Gary W. Hilburger

WHY DID I WAIT SO LONG TO SAY I LOVE YOU DAD?

It was back then,
A little after Howdy Doody and Buffalo Bob,
names from another era that seem, and I pause now,
maybe they were fun back then,
maybe we’re just too hard with our past,
like I was with you,
and now want to see things differently.
Even Clarabelle, who was always silent,
at least said, “Good bye, kids” before the end of the last show
and then became Captain Kangaroo for another generation.
He, with the Conductor’s Hat,
the mustache of a Grandfather I never knew,
wore the big blue coat
with pockets deep enough
to hide the Thanksgiving Pilgrims,
and children in pajamas beside,
from fallout, North Korea,
and the embittered rage of lunatics.
We are the ones who wear the Conductor’s hat.
We are the ones who have measured again
the depth of the pockets in the big blue coat.

It was for him, and for you Dad, not all in vain.

Howdy and Bob rode the morning bus, grinning from lunchboxes,
propped up on the ragged blue seats,
with other faces under the lid, squinting and unsuspecting,
from the thermos with a fragile glass liner,
next to the egg-salad sandwich
now on soggy slices of not so wondrous Wonder Bread,
a now pompous and indignant bruised apple,
and a slightly cracked, yet complacent pair of Oreos,
which, by the 1950’s,
had fought with the Aussies and Fig Newtons on Iwo Jima.

The other Oreos lucked out, working with the Hershey Bar
and things called stockings,
to woo French women on the Champs Elysees.
Uncle Ed met Aunt Rosa in England and Uncle Al met Aunt Maria in Italy,
and, at least as far as I have been told,
a Yank never stooped to conquer.

My Oreos, they were for lunch.

You met Mom stateside,
while caring for Grandma Lillian,
not far from the old German neighborhood,
and had your hand in the development
of the new curved windshields for the flying boxcars.

You danced at the Dellwood Ballroom.
You told me she was lovely. You were dapper.
I saw the picture on your dresser.
They had 50-caliber machine guns
up on the roofs at Curtiss-Wright
when you went to work on Monday,
the day after Pearl Harbor.

I held the lunchbox lid tightly,
covering the flank for Howdy and Bob,
because, no matter how hard I tried,
the latch just didn’t work.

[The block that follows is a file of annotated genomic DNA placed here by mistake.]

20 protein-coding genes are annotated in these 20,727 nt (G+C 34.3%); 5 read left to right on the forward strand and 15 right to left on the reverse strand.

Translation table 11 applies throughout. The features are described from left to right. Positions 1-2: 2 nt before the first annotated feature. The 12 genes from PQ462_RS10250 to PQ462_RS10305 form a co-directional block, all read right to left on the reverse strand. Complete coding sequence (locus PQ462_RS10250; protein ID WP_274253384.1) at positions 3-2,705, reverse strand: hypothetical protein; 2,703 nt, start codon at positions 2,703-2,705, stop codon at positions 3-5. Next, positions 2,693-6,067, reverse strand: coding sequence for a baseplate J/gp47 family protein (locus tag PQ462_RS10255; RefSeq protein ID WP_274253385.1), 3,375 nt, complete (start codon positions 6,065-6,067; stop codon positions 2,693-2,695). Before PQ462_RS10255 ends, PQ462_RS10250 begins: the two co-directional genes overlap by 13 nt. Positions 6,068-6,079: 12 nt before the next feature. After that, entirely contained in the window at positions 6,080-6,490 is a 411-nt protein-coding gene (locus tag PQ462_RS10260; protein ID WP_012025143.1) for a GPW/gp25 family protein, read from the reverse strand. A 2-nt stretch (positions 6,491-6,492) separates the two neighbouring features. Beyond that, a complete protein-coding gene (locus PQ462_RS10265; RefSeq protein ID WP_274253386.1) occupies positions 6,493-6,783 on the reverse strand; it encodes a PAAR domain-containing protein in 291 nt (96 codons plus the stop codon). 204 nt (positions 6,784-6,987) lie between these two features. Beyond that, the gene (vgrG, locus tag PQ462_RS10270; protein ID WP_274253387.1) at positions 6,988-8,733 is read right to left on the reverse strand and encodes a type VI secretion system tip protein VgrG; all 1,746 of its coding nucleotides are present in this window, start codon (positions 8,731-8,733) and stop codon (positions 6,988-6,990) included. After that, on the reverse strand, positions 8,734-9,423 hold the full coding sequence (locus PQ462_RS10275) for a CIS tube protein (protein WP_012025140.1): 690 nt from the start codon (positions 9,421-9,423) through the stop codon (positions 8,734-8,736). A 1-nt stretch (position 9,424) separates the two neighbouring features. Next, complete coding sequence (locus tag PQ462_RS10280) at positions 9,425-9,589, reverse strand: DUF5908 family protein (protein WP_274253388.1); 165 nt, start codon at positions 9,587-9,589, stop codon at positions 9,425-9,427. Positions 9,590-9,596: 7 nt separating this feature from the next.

The parts were somewhere between Paris and Luxemburg
and I had to hold our position.
The Second-graders were gaining on us
and their bus was just around the bend.

I didn’t have extra rations, so I was told the outraged apple,
in no uncertain terms, that was either me or him,
to “shape up or ship out”.
The same went for the rest on the way
to first grade at Saint Benedict’s.

The Oreos had been in tight spots before,
and this was no different.

They were ready.

Bur it was more toward the time
of the Strange Visitor from another planet
who did his costume change in a glass phone booth,
and Lois never figured it out
(but at least they played Stravinsky).
We lost Glenn Miller in the war
and this new stuff, rock and roll,
was here to stay.

Times change.

We at least had Rip Torn and the Chocolate Soldier,
the Zane Grey Theater and David Niven,
and Bernstein and Rubenstein and Horowitz
Mary Martin and Peter Pan and Pirate Ships.

And then there was you Dad.

You were there,
to read to me each night.
You were there,
with the father’s voice
of truth and strength,
of kindness and courage,
of when things were wrong
and when they were right.
You knew about law
and knew how to fight,
when you sat
and read stories
at night from a book
by the side of my bed.

You were there
to show me my path
through the sacred streets of Jerusalem,
to walk with those
who experienced what it meant
to have faith and hope
in the unseen touch of His garment,
in the mere utterance of His words
of compassion and love,
and to know also,
that He stood with strength
against the Pharisees and money-changers,
those who defiled the sacred temple of his Father’s house,
never turning the other cheek,
when you were there,
and you sat,
and you read stories, at night,
from a book
by the side of my bed.